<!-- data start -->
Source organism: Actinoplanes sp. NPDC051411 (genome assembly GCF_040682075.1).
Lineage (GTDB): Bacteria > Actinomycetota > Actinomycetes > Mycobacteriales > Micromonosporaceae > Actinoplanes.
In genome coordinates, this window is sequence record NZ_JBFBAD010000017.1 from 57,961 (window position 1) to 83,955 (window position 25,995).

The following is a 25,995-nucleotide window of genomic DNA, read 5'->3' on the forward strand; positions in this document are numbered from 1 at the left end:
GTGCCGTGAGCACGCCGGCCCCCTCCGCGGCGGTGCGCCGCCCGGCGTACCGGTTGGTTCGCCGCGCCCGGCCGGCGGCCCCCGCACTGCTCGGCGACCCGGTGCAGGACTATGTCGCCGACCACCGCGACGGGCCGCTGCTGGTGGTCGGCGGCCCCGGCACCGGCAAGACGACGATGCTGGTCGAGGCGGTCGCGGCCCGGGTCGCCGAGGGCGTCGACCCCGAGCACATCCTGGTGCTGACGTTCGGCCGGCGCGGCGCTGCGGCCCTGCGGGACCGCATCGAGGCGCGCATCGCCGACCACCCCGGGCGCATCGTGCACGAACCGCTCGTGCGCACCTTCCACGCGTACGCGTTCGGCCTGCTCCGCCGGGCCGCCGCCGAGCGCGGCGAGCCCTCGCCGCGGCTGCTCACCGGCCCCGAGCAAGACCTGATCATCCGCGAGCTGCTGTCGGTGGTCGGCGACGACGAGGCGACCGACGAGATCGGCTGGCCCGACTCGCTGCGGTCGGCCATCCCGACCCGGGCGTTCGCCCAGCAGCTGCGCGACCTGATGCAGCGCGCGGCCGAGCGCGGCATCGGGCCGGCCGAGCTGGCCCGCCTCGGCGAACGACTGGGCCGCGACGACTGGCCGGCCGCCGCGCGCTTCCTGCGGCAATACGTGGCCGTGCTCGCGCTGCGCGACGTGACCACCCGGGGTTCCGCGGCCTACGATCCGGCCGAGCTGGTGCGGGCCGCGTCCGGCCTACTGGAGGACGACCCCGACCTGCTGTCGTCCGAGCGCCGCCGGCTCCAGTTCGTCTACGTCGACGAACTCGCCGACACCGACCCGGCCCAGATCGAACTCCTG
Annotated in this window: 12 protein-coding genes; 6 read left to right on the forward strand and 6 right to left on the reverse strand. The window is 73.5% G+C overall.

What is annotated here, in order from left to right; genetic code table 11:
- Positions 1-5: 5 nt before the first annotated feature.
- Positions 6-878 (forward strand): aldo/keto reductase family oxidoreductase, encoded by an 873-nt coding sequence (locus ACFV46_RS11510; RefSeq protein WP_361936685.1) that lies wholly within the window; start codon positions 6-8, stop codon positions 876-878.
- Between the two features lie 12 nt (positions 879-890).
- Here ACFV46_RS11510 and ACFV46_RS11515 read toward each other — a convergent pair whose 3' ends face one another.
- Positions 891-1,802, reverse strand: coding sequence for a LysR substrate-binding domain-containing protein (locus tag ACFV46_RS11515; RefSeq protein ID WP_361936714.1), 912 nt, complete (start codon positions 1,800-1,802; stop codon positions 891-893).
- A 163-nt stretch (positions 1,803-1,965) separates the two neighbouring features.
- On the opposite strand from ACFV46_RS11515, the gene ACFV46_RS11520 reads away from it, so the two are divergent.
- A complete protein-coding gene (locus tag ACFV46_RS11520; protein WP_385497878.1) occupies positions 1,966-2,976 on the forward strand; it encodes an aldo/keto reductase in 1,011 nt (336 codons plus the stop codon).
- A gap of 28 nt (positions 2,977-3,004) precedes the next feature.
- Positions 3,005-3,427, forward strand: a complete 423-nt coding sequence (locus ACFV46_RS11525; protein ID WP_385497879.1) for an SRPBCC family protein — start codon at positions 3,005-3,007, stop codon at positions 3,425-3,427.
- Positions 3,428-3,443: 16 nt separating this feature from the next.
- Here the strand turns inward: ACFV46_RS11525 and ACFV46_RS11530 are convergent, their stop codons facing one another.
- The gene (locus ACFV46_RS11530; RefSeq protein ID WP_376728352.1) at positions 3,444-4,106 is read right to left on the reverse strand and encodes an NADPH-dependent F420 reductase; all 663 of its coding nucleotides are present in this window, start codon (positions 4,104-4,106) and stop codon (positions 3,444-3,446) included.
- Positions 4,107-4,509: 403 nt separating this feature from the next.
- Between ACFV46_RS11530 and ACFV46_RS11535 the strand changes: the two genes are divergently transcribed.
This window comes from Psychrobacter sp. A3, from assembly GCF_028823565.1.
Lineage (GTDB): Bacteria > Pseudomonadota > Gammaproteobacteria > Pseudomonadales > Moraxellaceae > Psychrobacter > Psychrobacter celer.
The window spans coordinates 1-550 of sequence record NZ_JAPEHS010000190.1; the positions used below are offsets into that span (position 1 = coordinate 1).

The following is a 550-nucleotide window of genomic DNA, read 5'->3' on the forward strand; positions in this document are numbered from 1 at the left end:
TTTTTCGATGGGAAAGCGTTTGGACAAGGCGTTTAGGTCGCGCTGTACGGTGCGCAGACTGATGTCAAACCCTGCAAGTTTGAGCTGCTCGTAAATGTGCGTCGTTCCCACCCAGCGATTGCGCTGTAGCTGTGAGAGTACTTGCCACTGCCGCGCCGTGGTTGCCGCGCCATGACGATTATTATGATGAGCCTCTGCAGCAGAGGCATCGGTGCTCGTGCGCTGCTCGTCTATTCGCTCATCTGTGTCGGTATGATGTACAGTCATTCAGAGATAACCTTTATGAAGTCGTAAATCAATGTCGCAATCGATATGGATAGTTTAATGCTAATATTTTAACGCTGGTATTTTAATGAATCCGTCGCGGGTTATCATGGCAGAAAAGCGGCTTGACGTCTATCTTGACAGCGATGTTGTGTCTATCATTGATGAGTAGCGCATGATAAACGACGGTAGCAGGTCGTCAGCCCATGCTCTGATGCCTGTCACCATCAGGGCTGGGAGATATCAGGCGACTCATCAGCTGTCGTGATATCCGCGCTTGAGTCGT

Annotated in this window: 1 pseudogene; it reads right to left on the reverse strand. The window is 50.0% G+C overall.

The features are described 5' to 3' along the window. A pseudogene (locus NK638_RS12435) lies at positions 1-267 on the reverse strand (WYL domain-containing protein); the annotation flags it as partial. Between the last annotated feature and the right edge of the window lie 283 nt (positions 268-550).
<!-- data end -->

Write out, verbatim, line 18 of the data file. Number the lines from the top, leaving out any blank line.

- Positions 3,428-3,443: 16 nt separating this feature from the next.